Immunity to whooping cough lasts at least 30 years on average, much longer than previously thought, according to a new study by researchers based at the University of Michigan and the University of New Mexico. Details are published October 30 in the open-access journal PLoS Pathogens.
Once thought to be under control following widespread childhood vaccination, whooping cough (pertussis) has been on the rise since the 1980s in the United States and several other countries. Several explanations have been proposed for the surprising increase in cases, and one leading idea is that the immunity enjoyed by vaccinated or previously exposed people is waning. It has been documented that, in some individuals, immunity has waned over time, but details of how long protection typically lasts and how its waning affects disease transmission have not been clear.
To try to answer these questions, Pejman Rohani (based at the University of Georgia during completion of this study) and Helen Wearing used mathematical models to explore various scenarios and compared the predictions generated by those models to data on whooping cough incidence.
The researchers constructed two different models based on assumptions of the effects of pertussis exposure on a person whose immunity has lapsed and that person's relative contribution to transmission. Then they compared the models' predictions to whooping cough incidence data from England and Wales from both the pre-vaccine era (1945-1957) and the vaccine era (1958-1972).
In particular, Rohani and Wearing looked for matches in two key measures: the number of years between big outbreaks and the frequency of "extinctions"---periods of time when no whooping cough cases were reported in the population. The analysis revealed that, on average, whooping cough immunity lasts at least 30 years and perhaps as long as 70 years after natural infection.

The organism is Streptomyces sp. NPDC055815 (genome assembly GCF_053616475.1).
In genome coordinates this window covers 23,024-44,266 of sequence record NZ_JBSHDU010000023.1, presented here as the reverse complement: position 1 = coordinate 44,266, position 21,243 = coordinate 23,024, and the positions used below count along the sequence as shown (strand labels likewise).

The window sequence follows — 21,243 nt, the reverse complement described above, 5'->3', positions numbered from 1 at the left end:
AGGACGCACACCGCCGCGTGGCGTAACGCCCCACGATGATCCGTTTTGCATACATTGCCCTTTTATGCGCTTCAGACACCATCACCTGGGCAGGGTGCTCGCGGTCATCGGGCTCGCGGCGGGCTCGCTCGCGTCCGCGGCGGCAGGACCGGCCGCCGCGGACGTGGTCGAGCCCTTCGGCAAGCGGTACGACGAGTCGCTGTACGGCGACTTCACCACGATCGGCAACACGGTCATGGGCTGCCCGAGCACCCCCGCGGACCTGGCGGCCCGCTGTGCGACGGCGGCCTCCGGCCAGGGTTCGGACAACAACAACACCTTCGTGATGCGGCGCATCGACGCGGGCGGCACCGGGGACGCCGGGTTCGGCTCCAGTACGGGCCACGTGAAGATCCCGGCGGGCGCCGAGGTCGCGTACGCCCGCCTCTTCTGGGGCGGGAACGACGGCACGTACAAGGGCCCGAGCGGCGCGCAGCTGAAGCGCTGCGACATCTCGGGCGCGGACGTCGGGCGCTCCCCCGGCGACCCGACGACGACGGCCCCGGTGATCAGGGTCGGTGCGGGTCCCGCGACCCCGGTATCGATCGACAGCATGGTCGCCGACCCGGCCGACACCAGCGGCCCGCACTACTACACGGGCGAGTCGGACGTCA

"This is surprising because clinical epidemiologists currently believe the duration of pertussis immunity is somewhere between four and 20 years," said Rohani.
In addition, repeat infections appear to contribute relatively little to the transmission cycle, the researchers found. And when people whose immunity has waned are re-exposed to whooping cough, they rarely become infected. In fact, their immunity to the disease may be boosted by re-exposure, the study suggests. Still, the researchers are cautious about drawing conclusions about current day vaccination practices from their study of historical data.
"It's worth pointing out that in the past 20 years or so, the nature of the vaccines that have been used has changed quite fundamentally," Rohani said. The data we're using are from a time when a whole-cell vaccine was in use; now an acellular vaccine, which stimulates a different part of the immune system, is typically used, especially in North America."
In response, Rohani is doing new work using more recent data from the U.S., such as birth rates, population size, and vaccination coverage, to uncover relevant factors associated with trends in whooping cough incidence.
Materials provided by Public Library of Science. Note: Content may be edited for style and length.
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